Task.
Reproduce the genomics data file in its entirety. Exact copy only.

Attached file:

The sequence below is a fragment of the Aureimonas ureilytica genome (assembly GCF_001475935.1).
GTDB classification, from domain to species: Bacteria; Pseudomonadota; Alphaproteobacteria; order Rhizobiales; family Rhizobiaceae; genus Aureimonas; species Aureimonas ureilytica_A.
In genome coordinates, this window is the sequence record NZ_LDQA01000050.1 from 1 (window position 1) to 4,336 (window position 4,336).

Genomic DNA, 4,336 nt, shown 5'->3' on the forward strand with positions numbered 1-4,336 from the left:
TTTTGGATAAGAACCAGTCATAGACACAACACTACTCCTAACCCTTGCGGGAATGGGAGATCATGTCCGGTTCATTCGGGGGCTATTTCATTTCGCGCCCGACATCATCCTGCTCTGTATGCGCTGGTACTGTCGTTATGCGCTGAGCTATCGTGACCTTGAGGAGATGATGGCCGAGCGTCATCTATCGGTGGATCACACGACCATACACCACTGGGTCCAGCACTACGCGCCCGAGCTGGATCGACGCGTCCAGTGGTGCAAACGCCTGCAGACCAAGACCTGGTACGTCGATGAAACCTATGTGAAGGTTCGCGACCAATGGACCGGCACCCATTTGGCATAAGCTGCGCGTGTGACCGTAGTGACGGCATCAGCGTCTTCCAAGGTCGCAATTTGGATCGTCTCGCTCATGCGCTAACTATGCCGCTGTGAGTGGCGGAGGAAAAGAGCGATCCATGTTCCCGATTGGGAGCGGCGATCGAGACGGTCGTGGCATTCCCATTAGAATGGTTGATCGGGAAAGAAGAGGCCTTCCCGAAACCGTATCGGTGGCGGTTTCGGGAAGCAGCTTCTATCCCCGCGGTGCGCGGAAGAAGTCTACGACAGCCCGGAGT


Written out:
The sequence below is a fragment of the Aureimonas ureilytica genome (assembly GCF_001475935.1).
GTDB classification, from domain to species: Bacteria; Pseudomonadota; Alphaproteobacteria; order Rhizobiales; family Rhizobiaceae; genus Aureimonas; species Aureimonas ureilytica_A.
In genome coordinates, this window is the sequence record NZ_LDQA01000050.1 from 1 (window position 1) to 4,336 (window position 4,336).

Genomic DNA, 4,336 nt, shown 5'->3' on the forward strand with positions numbered 1-4,336 from the left:
TTTTGGATAAGAACCAGTCATAGACACAACACTACTCCTAACCCTTGCGGGAATGGGAGATCATGTCCGGTTCATTCGGGGGCTATTTCATTTCGCGCCCGACATCATCCTGCTCTGTATGCGCTGGTACTGTCGTTATGCGCTGAGCTATCGTGACCTTGAGGAGATGATGGCCGAGCGTCATCTATCGGTGGATCACACGACCATACACCACTGGGTCCAGCACTACGCGCCCGAGCTGGATCGACGCGTCCAGTGGTGCAAACGCCTGCAGACCAAGACCTGGTACGTCGATGAAACCTATGTGAAGGTTCGCGACCAATGGACCGGCACCCATTTGGCATAAGCTGCGCGTGTGACCGTAGTGACGGCATCAGCGTCTTCCAAGGTCGCAATTTGGATCGTCTCGCTCATGCGCTAACTATGCCGCTGTGAGTGGCGGAGGAAAAGAGCGATCCATGTTCCCGATTGGGAGCGGCGATCGAGACGGTCGTGGCATTCCCATTAGAATGGTTGATCGGGAAAGAAGAGGCCTTCCCGAAACCGTATCGGTGGCGGTTTCGGGAAGCAGCTTCTATCCCCGCGGTGCGCGGAAGAAGTCTACGACAGCCCGGAGT